by Nick Bull

Race analysis by Nick Bull

Observing that Caleb Ewan won stage three of this year’s Tour de France by three-quarters of a bike length accurately describes his finishing speed in Sisteron on Monday afternoon. What it neglects to mention is that, even in this gutsiest, no-prizes-for-the-weak discipline, Ewan showed incredible mental temperament to play a long game and then still have time to produce one of the most incredible passing moves up against cycling’s infamous finish line barriers at speed en route to victory. Here’s how he did it.


The approach to the finish line on the Avenue Jean Jaurès is fast and chaotic. For the second bunch sprint in three days of this Tour, no team is in control of the peloton this close to the line. Ewan sits second wheel Lotto Soudal team-mate Jasper De Buyst. Passing under the flame rouge, he lets Edvald Boasson Hagen move ahead of him. 

This is the Australian’s first smart move of this sprint. “I was a little too far forward so I dropped back into the wheels,” he said. “That gave me a bit of time to rest the legs a little bit before the last hit out.”De Buyst is seemingly unaware of Ewan’s decision. He starts seeking out his team leader, but, failing to spot him after five glances over his shoulders, De Buyst peels off 700 metres from the line.

350M TO GO

Two notable shoulder bumps here. First, Ewan and stage one winner Alexander Kristoff touch, which disrupts the Norwegian rider more. More importantly is the contact between Sam Bennett’s lead-out man Michael Mørkøv, Cees Bol’s pilot Nikias Arndt and Giacomo Nizzolo (NTT Pro Cycling). Mørkøv loses his momentum, hindering any chance of him assisting Bennett further.

300M TO GO

Boldly, Peter Sagan (leading) decides to go long on a headwind finish, almost colliding with team-mate Daniel Oss in the process as he veers into the middle of the road. Nizzolo and Bennett are both quick to respond. Ewan (just out of the frame) isn’t.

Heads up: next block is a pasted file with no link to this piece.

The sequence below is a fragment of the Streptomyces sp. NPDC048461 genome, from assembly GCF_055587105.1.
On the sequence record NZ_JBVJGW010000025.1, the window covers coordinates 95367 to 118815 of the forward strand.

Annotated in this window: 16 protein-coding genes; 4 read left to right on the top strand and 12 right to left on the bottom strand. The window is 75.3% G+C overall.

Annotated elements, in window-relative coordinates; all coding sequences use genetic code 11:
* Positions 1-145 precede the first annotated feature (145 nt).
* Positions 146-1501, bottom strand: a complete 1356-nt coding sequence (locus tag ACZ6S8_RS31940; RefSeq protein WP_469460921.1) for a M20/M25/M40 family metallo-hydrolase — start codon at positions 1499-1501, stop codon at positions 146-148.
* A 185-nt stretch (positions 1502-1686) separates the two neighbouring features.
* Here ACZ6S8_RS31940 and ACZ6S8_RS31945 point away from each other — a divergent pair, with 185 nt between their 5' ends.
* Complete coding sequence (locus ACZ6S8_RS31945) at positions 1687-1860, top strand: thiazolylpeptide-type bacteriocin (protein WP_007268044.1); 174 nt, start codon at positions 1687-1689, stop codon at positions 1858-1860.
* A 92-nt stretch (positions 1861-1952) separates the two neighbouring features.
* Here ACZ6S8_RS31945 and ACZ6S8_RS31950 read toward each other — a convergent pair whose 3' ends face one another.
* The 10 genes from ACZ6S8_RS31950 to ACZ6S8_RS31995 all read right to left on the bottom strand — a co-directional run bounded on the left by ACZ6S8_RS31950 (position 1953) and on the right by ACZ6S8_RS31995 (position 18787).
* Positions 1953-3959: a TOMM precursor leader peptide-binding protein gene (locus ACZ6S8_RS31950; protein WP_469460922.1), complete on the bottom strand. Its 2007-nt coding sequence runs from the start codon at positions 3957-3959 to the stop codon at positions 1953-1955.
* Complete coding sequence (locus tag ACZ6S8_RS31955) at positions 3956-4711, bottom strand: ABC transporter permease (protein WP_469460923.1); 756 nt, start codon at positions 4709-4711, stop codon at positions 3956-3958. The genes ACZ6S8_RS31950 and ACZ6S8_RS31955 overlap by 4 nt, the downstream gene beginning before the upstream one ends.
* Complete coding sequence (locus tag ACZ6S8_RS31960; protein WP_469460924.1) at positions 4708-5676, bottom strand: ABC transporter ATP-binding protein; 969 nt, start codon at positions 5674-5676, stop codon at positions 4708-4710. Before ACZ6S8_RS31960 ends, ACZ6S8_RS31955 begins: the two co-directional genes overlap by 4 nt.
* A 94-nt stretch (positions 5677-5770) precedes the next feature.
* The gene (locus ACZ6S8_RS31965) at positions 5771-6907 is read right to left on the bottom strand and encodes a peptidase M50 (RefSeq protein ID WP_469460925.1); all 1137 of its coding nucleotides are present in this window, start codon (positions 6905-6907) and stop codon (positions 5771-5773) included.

200M TO GO

Ewan’s path to the line is already clear in his mind: he could have easily followed Hugo Hoffstetter (Israel Start-Up Nation), whose wheel he was sitting in with 200 metres remaining, when the Frenchman moved into the clear air vacated by Sagan on the left-hand side of the road. The Australian doesn’t flinch as the Frenchman goes for it.

150M TO GO 

Ewan commits to overtaking Sagan on his right. What looks to be a big gap when he commits narrows dramatically as the fading Slovak also edges towards the barriers. Talk about clarity of mind and strength of character. He somewhat understated the move afterwards, saying: “Coming from behind is a bit of a risk, but I found my way through the barrier, came with a lot of speed and it worked.” Once clear of Sagan – he gets in front of him almost level with the 100m to go marker – he sets about chasing down Bennett.


Ewan draws level with Bennett. Despite the Irishman’s move off line towards the Australian, Bennett is helpless to stop Ewan from taking the stage – a victory that barely five seconds earlier looked like becoming his maiden Tour de France win. More annoyingly for Bennett, Ewan looks like he’s the fastest sprinter in this year’s Tour peloton.

You can find more of Nick Bull’s race analysis on Twitter

Main photo: Cor Vos © CorVos/

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